Popular vloggers and YouTube stars have been shown to be more influential on young millennials and "The YouTube Generation", than traditional A-List celebrities, according to a study by Ipsos Connect.
Having worked with young millennials inside the classroom, I was amazed to see the devotion that many had when it came to their favourite vloggers. There's now overwhelming evidence to truly answer the question, "How influential are YouTube stars?"
I first noticed just how powerful they were when I was leading a free-reign, creative writing project at my old Sixth Form. I expected the students to pitch ideas similar to what my peers and I would have done at their age; short stories, poems and comedy sketches.
Instead, an impressive number in the class wanted to emulate their favourite YouTube stars.
At first, I was surprised and confused; I'd heard a bit about them, but they were too abstract and something (I thought) was limited to make-up tutorials and clothes reviews. The students were researching and aping the style of vloggers who covered everything from politics and women's rights to weightlifting and gaming.
Most striking was the respect they showed to the vloggers they liked, when it came to how they spoke about them. I didn't get it. The editing style was choppy and fast paced, the lighting inconsistent and the accents too mid-Atlantic. "But he has millions of subscribers and he always replies to comments," said one, when another rushed to add, "And he follows you back on Twitter!"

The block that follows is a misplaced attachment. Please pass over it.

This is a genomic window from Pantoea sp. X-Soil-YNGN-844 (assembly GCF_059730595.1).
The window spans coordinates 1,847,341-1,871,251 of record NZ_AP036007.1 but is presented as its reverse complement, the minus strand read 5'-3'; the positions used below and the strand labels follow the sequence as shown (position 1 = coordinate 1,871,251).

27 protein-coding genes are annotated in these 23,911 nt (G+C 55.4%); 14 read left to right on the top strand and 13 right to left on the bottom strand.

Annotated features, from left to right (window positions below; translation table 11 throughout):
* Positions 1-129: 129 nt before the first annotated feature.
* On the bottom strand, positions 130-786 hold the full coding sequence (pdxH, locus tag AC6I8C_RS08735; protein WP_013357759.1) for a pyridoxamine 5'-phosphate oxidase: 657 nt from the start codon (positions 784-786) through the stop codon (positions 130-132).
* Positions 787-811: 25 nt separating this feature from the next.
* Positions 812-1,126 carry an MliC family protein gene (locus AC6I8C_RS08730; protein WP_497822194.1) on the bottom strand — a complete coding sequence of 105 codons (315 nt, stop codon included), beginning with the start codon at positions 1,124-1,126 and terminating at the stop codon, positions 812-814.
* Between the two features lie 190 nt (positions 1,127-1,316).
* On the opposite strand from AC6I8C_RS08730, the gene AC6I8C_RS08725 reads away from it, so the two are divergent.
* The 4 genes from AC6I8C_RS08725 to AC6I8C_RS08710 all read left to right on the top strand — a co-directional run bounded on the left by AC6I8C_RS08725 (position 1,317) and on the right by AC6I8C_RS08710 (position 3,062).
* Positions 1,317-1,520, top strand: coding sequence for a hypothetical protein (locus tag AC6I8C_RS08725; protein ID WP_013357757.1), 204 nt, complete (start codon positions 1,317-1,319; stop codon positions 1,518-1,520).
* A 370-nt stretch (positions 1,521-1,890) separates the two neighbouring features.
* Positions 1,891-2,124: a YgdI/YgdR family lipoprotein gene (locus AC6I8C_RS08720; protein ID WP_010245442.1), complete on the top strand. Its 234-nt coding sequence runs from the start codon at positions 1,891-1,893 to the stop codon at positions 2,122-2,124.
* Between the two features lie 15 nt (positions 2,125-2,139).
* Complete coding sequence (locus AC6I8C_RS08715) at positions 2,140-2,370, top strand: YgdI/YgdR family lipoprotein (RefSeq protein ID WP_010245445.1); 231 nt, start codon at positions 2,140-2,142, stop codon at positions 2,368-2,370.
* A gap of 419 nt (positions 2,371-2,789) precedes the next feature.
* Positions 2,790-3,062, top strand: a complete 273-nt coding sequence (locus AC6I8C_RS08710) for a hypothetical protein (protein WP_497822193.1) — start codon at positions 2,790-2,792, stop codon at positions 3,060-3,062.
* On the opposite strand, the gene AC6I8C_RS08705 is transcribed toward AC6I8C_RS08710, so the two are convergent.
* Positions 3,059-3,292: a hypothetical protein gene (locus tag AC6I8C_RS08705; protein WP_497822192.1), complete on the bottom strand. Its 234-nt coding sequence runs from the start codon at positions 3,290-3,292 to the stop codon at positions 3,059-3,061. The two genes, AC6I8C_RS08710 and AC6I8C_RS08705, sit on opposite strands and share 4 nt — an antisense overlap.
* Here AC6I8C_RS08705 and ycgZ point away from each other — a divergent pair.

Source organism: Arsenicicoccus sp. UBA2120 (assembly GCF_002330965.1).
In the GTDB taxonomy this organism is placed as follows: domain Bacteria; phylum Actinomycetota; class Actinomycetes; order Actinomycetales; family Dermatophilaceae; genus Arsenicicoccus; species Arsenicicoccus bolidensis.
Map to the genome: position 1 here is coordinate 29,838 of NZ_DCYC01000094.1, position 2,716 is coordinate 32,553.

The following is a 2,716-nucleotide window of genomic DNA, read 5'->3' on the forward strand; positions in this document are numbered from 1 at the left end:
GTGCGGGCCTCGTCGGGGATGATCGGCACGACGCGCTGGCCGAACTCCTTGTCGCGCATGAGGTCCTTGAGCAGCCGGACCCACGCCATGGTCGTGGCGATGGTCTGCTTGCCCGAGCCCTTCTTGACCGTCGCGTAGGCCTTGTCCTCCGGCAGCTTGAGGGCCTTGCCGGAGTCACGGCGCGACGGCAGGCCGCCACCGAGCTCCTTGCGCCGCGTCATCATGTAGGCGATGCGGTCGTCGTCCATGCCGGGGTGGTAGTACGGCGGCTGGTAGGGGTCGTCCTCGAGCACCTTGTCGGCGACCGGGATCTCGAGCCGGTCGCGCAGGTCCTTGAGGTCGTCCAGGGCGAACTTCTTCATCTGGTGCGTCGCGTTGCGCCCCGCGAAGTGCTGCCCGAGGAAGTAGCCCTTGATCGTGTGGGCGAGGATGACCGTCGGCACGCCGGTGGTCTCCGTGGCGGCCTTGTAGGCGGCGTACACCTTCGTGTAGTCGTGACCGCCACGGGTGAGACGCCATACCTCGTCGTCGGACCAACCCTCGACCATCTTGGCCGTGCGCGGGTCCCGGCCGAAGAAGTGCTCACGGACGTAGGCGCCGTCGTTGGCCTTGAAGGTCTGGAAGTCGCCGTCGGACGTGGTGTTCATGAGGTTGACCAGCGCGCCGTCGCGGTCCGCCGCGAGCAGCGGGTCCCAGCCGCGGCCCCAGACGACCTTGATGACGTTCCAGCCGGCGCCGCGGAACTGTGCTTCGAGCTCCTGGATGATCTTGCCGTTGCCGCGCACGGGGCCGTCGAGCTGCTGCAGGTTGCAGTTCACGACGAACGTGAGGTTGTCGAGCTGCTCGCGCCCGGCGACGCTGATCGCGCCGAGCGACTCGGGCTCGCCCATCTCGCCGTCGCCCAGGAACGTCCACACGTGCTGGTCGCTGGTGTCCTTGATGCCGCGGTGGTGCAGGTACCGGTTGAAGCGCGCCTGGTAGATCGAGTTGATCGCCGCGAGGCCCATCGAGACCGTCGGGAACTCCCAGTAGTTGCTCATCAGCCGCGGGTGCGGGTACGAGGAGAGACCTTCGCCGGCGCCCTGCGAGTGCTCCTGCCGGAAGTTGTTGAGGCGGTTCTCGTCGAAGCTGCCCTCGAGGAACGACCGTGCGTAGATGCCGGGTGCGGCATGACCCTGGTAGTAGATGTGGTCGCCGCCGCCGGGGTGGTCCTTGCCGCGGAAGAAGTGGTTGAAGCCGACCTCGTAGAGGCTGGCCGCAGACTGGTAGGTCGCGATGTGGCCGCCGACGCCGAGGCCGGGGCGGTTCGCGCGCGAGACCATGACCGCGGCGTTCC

You could really get a sense that they felt included in the phenomenon and were maybe hoping, or dreaming, that, one day, it could be they who have millions of monthly views and a whole legion of subscribers.
This feeling, that was witnessed in microcosm at a Sixth Form in North West England, has been echoed by more widescale studies in the U.S., undertaken by Ipsos Connect on behalf of Google.
Subscriber Engagement Levels:
Titled The YouTube Generation Study, it found that vlogger's audiences are for more engaged than a traditional celebrity's fans. The top 25 YouTube stars attract 3x as many views, draw 2x as many actions and gain 12x as many comments than videos owned by traditional celebrities.
Back to the connection between content consumer and producer; a whopping 70% of YouTube subscribers say they relate to YouTube creators more than traditional celebrities and 40% of millennial subscribers claim their favourite YouTube creator understands them more than their friends.
When it comes to shaping the cultural zeitgeist, 70% of YouTube subscribers say that YouTube creators change and shape culture and, according to the study, millennials think YouTube stars are trendsetters.
And the kicker for marketers and businesses is that 60% of subscribers follow advice on what to buy from their favourite TV or movie celebrity. This offers massive potential for improving how leads are taken through the buyer's journey.
The obvious potential for businesses is that, clearly, people who are willing to subscribe to a YouTube star's channel are a big fan and therefore more open to being influenced by them.
But when you consider the fact that YouTube is now the second biggest search engine in terms of number of searches, behind only Google, there's a massive amount of potential customers ready to be engaged and influenced by their platform's leading stars.
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